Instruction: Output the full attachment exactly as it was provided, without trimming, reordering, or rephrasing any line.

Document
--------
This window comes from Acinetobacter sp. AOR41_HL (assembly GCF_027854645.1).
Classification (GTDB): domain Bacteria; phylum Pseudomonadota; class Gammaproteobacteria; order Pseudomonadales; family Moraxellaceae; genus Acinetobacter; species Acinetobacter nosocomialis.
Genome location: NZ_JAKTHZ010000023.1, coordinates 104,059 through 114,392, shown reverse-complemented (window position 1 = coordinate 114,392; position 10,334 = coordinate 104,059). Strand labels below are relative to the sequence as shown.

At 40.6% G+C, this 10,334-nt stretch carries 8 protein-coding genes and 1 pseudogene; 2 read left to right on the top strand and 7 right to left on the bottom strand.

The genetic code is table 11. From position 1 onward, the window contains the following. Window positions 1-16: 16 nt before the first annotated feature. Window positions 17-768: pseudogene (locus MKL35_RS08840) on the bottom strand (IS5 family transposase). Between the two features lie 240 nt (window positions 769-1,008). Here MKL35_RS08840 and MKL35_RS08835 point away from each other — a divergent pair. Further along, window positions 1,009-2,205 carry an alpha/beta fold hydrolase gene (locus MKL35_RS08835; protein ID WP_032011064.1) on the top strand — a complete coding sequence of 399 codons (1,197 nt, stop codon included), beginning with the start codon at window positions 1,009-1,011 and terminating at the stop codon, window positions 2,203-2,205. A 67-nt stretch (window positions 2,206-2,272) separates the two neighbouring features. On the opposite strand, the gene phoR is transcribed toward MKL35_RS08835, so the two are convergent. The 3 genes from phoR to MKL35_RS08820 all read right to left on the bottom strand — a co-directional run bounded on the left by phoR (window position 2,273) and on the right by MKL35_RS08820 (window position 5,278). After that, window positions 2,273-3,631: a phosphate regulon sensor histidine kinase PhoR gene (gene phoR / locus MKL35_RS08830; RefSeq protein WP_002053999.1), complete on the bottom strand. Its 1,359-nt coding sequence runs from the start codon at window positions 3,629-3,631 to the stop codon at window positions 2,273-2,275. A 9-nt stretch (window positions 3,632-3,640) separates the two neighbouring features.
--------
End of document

This window comes from Acinetobacter sp. AOR41_HL (assembly GCF_027854645.1).
Classification (GTDB): domain Bacteria; phylum Pseudomonadota; class Gammaproteobacteria; order Pseudomonadales; family Moraxellaceae; genus Acinetobacter; species Acinetobacter nosocomialis.
Genome location: NZ_JAKTHZ010000023.1, coordinates 104,059 through 114,392, shown reverse-complemented (window position 1 = coordinate 114,392; position 10,334 = coordinate 104,059). Strand labels below are relative to the sequence as shown.

At 40.6% G+C, this 10,334-nt stretch carries 8 protein-coding genes and 1 pseudogene; 2 read left to right on the top strand and 7 right to left on the bottom strand.

The genetic code is table 11. From position 1 onward, the window contains the following. Window positions 1-16: 16 nt before the first annotated feature. Window positions 17-768: pseudogene (locus MKL35_RS08840) on the bottom strand (IS5 family transposase). Between the two features lie 240 nt (window positions 769-1,008). Here MKL35_RS08840 and MKL35_RS08835 point away from each other — a divergent pair. Further along, window positions 1,009-2,205 carry an alpha/beta fold hydrolase gene (locus MKL35_RS08835; protein ID WP_032011064.1) on the top strand — a complete coding sequence of 399 codons (1,197 nt, stop codon included), beginning with the start codon at window positions 1,009-1,011 and terminating at the stop codon, window positions 2,203-2,205. A 67-nt stretch (window positions 2,206-2,272) separates the two neighbouring features. On the opposite strand, the gene phoR is transcribed toward MKL35_RS08835, so the two are convergent. The 3 genes from phoR to MKL35_RS08820 all read right to left on the bottom strand — a co-directional run bounded on the left by phoR (window position 2,273) and on the right by MKL35_RS08820 (window position 5,278). After that, window positions 2,273-3,631: a phosphate regulon sensor histidine kinase PhoR gene (gene phoR / locus MKL35_RS08830; RefSeq protein WP_002053999.1), complete on the bottom strand. Its 1,359-nt coding sequence runs from the start codon at window positions 3,629-3,631 to the stop codon at window positions 2,273-2,275. A 9-nt stretch (window positions 3,632-3,640) separates the two neighbouring features.